WDET’s Book Club is back for a third year, and this summer’s selection is Ralph Ellison’s “Invisible Man,” a formative work of the 20th century and winner of the U.S. National Book Award for Fiction in 1953.
“I have never heard the phrase ‘America’s Original Sin’ spoken more than I have in the last two months.” — Rev. Jim Wallis
Detroit Today’s Stephen Henderson and readers will discuss the novel weekly on-air and online in the WDET Book Club Facebook community. You can follow along by reading three to four chapters a week until the end of August. The novel’s examination of power, systemic racism and inequality has never felt more urgent or pertinent than it does today.
Listen: Reverend Jim Wallis on “America’s Original Sin”
In this installment, we speak with Reverend Jim Wallis, the Founder, President, and Editor-In-Chief of Sojourners, and is the author of twelve books, including “America’s Original Sin: Racism, White Privilege and the Bridge to a New America.”
Reverend Wallis says this moment and movement has brought into sharper focus America’s long history of systemic racism.
“I have never heard the phrase ‘America’s Original Sin’ spoken more than I have in the last two months,” says Wallis of his book written in 2015.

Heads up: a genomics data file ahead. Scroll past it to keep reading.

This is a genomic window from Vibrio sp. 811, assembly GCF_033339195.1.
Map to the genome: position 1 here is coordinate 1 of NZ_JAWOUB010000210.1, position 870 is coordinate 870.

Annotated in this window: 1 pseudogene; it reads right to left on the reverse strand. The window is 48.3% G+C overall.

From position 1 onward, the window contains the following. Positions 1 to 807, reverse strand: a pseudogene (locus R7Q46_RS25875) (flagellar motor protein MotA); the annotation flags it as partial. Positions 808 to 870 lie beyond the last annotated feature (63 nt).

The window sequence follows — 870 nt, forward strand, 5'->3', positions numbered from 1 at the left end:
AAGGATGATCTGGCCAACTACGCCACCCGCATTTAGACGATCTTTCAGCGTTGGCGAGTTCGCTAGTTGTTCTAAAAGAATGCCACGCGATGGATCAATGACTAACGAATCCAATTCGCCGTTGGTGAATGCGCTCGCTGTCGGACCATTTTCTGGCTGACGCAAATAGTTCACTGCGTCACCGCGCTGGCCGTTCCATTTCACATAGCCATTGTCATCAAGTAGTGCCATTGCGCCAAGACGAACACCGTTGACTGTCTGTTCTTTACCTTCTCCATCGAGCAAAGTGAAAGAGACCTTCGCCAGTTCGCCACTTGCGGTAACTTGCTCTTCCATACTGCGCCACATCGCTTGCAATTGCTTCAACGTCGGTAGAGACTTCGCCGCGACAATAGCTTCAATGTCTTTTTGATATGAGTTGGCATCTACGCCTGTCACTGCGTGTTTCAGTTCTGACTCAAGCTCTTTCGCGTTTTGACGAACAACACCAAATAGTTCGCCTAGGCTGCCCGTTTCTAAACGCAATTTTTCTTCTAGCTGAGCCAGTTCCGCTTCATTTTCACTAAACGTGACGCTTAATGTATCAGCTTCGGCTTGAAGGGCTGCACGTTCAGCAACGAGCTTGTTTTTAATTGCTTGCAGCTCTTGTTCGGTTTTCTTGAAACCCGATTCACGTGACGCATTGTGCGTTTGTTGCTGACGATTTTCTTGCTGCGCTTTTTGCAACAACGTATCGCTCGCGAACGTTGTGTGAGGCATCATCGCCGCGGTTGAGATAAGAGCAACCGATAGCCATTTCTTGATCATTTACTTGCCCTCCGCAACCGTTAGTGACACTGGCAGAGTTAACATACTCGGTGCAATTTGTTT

- The murder of George Floyd, Wallis says, was more than just a moment, it brought with it the weight of a long and racist American history. “Every Black parent who say that white knee on that Black neck saw their children under that knee,” says Wallis.
- As the country mourns the loss of Congressman John Lewis, Reverend Wallis remembers Lewis’ call to keep fighting for justice even if the battles feel redundant. He says that Lewis talked about the significance of voting as an important non-violent tool. “I think John Lewis would be telling us to get into good trouble,” says Wallis.
- Wallis says the current movement against systemic racism and police brutality has laid bare longstanding issues that many white people have previously ignored and didn’t see. “What was invisible, as Ralph Ellison said so well, is becoming more visible,” says Wallis.
Keep the Conversation Going
Respond on Facebook to this week’s prompt about Chapter 9:
The narrator has been dealt a blow by the letters from Dr. Bledsoe. Emerson’s son tells the narrator the truth and says “there’s no point in blinding yourself to the truth”
What do you think is the truth that the narrator was blind to before this revelation?